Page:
Five Tips To Hang Art Like A Professional

Buying art is exciting.  I love it when clients find a piece that connects with them.  Maybe you are like many art buyers who feel a bit stressed about the part that comes next: choosing mats and frames or standing in front of your unblemished wall with a nail and hammer in hand, frozen with indecision.

My services speed you through this part like a breeze.  So if math is not your thing or you do not have enough time or energy to deal with it, just call or email me to get it done.

However, if you are a do-it-yourselfer,

Read on…

You would love to have a professional look. But how can you achieve that?  What colour of frame should you choose, matching the art or your room? What height should you hang the piece?  How do you get your collage wall to work without causing yourself a mental breakdown or divorce?

THE MOST IMPORTANT RULE– Overcome your fears. Don’t leave your art in a box for years. Go buy that artwork you have desired.  Your walls are bare.  Dig out the pieces you’ve always loved and plunge in.  Call me for help or just do it…

Here are some tips to make it easier for you.

1. Keep it simple.

The easiest way to deal with mats and frames is choose simple contemporary white or black frames and white mats. This works for dark and light walls alike.  For a softer palette choose an antique silver frame and off-white mat, or choose a mat to match your (light) wall colour.  Then use this combination for framing all your art pieces, including art on canvas.  Stick to float frames for canvas art in the same colour as discussed previously.

 

 

 

 

2. Hang the art pieces at eye level.

The centre of the artwork should be at eye level, consistent with all the pieces in the room or home/office.  For example, galleries hang artwork at approximately 58” (ie. eye level is 58”) from the floor.  This part requires some simple math:

  • •    Measure the distance between the wire and the top of the artwork;
  • •    Then measure the height of the art and divide in half;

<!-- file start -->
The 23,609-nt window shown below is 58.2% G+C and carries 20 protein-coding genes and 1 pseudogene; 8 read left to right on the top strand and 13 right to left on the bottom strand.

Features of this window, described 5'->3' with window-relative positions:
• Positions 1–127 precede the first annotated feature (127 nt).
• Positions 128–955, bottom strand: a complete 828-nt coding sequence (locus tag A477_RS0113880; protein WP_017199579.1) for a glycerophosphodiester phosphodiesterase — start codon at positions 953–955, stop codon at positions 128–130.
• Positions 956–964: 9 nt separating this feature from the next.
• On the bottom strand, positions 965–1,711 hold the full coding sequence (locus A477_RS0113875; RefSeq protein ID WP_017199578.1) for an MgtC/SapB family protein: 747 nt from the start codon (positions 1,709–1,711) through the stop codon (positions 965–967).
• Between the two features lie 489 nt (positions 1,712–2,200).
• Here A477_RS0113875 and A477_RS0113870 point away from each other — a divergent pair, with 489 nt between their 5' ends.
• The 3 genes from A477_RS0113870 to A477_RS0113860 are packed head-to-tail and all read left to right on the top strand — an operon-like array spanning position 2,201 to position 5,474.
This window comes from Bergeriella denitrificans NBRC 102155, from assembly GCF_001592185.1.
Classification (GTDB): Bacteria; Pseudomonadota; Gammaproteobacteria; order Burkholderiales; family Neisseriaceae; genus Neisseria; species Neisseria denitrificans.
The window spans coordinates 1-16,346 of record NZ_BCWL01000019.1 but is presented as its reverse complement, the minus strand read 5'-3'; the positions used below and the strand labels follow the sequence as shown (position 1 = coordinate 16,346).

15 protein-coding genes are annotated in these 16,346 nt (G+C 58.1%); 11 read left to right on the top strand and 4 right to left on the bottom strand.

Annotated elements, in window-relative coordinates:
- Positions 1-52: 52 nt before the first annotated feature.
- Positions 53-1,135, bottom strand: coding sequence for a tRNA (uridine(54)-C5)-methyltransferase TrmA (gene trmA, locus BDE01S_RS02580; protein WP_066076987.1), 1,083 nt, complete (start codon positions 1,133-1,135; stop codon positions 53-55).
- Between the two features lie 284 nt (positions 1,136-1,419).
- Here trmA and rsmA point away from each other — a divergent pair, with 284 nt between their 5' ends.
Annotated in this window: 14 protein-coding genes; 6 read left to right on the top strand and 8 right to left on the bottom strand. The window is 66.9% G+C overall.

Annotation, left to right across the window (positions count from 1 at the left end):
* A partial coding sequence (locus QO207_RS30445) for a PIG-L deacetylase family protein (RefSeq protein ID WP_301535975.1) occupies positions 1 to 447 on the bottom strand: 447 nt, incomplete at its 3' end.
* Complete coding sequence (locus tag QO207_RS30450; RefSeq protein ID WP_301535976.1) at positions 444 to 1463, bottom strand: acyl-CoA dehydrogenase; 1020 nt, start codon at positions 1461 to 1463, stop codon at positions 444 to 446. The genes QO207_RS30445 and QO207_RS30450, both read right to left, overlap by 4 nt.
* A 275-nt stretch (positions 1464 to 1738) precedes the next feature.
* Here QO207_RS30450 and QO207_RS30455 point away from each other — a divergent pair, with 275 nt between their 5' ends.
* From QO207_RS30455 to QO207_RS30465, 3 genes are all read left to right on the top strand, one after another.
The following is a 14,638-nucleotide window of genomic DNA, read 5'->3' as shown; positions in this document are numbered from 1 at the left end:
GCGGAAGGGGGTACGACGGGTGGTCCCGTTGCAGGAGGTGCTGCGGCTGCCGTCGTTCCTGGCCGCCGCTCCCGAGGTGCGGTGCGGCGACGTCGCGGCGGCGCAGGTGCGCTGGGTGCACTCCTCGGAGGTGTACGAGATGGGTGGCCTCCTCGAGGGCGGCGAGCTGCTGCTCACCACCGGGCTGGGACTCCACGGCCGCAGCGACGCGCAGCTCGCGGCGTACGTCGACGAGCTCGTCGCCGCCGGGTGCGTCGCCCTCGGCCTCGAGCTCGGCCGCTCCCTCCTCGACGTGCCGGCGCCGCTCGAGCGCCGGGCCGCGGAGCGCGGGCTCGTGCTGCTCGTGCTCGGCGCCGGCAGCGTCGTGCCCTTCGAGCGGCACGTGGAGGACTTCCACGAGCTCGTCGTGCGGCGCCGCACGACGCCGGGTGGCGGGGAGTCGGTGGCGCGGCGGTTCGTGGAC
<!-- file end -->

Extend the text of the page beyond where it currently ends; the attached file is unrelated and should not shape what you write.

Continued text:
• •    Then measure eye level height (here, 58”) from the floor, add half the height of the art, and then subtract the distance between the wire and the top of the artwork; le voilà,
  • •    This is the height you put the nail.

You may need to adjust the height for furniture to eliminate an awkward gap between the art and the sofa or table.

Lower the eye level height to accommodate for people that use the space.  For example, lower the art in a children’s bedroom or playroom and think about lowering art in a room that is mostly used for sitting.

 

This eye level measurement works perfectly for setting the height of picture ledges. One ledge at eye level, any additional above or below that level.

 

 

 

 

 

 

 

 

 

 

 

 

 

 

 

 

 

 

 

 

 

 

 

 

 

 

 

 

 

 

 

 

 

 

 

 

 

 

 

 

 

3. Keep the art in its perfect level place.

Use a level and install two hooks for each piece of art.

If you are using the hanging wire to install the art, measure as wide as possible to place the two hooks to ensure the piece hugs the wall as closely as possible.  Hanging from the wire is the more forgiving method, allowing you to make adjustments after nails are installed in the wall.

If you are looking for perfection, set your wall hooks at the D rings connected to the frame of the art for the closest hug to the wall. Using the D rings is more challenging to achieve level status.

Use a level to hang your pieces straight and most importantly to set your hooks in the wall.

 

4. Hang art in a grid.

Art and photography hung in sets makes a stunning impact and can often replace a larger piece.  For larger multiple pieces space the frames approximately 2” – 3” apart.  For smaller multiples 1.5” – 2” between the frames will suffice.

 

5. Collage walls are worth the effort.

There are an infinite number of options when building a collage wall, which makes them so personal, reflecting you and your home.  Balance the elements for your collage wall to make it visually appealing.  One installation method is to balance the pieces around an imaginary horizontal line at eye level, i.e. same amount of art and frames above the line as below.  Another method is a salon style in which you hang the largest piece in the middle and build the other pieces around that one.

The great thing about collage walls is the ability to add to them whenever you have another piece.  They can grow or be finite.  Your choice!

 

Contact me for assistance with custom framing or art installation.  Get your home/office ready for the holidays!